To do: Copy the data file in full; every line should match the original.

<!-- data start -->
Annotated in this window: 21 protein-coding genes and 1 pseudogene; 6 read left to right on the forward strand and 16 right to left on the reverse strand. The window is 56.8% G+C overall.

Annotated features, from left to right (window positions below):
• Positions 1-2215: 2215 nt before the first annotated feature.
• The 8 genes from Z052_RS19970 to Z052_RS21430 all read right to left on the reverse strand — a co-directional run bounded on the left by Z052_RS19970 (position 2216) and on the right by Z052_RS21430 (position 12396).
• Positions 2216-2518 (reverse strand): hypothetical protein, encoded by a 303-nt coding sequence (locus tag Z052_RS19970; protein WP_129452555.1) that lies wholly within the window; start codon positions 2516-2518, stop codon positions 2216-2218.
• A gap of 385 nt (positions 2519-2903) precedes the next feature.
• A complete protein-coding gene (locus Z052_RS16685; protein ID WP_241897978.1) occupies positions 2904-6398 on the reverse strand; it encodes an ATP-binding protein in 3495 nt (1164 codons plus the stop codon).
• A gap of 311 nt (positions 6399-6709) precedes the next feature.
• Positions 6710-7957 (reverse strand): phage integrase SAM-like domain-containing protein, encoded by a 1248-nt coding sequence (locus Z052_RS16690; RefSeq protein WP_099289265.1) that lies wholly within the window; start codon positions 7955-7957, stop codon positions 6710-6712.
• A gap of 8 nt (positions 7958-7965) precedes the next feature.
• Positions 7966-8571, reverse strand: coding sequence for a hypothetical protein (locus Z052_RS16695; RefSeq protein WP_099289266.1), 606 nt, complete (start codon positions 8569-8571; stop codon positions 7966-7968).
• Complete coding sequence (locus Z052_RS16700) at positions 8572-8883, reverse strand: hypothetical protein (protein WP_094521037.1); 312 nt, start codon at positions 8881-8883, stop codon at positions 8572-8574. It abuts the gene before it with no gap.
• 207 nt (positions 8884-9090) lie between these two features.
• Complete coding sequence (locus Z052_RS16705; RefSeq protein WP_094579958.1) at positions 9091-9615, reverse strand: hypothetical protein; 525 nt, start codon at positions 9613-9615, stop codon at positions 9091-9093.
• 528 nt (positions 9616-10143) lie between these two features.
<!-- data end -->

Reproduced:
Annotated in this window: 21 protein-coding genes and 1 pseudogene; 6 read left to right on the forward strand and 16 right to left on the reverse strand. The window is 56.8% G+C overall.

Annotated features, from left to right (window positions below):
• Positions 1-2215: 2215 nt before the first annotated feature.
• The 8 genes from Z052_RS19970 to Z052_RS21430 all read right to left on the reverse strand — a co-directional run bounded on the left by Z052_RS19970 (position 2216) and on the right by Z052_RS21430 (position 12396).
• Positions 2216-2518 (reverse strand): hypothetical protein, encoded by a 303-nt coding sequence (locus tag Z052_RS19970; protein WP_129452555.1) that lies wholly within the window; start codon positions 2516-2518, stop codon positions 2216-2218.
• A gap of 385 nt (positions 2519-2903) precedes the next feature.
• A complete protein-coding gene (locus Z052_RS16685; protein ID WP_241897978.1) occupies positions 2904-6398 on the reverse strand; it encodes an ATP-binding protein in 3495 nt (1164 codons plus the stop codon).
• A gap of 311 nt (positions 6399-6709) precedes the next feature.
• Positions 6710-7957 (reverse strand): phage integrase SAM-like domain-containing protein, encoded by a 1248-nt coding sequence (locus Z052_RS16690; RefSeq protein WP_099289265.1) that lies wholly within the window; start codon positions 7955-7957, stop codon positions 6710-6712.
• A gap of 8 nt (positions 7958-7965) precedes the next feature.
• Positions 7966-8571, reverse strand: coding sequence for a hypothetical protein (locus Z052_RS16695; RefSeq protein WP_099289266.1), 606 nt, complete (start codon positions 8569-8571; stop codon positions 7966-7968).
• Complete coding sequence (locus Z052_RS16700) at positions 8572-8883, reverse strand: hypothetical protein (protein WP_094521037.1); 312 nt, start codon at positions 8881-8883, stop codon at positions 8572-8574. It abuts the gene before it with no gap.
• 207 nt (positions 8884-9090) lie between these two features.
• Complete coding sequence (locus Z052_RS16705; RefSeq protein WP_094579958.1) at positions 9091-9615, reverse strand: hypothetical protein; 525 nt, start codon at positions 9613-9615, stop codon at positions 9091-9093.
• 528 nt (positions 9616-10143) lie between these two features.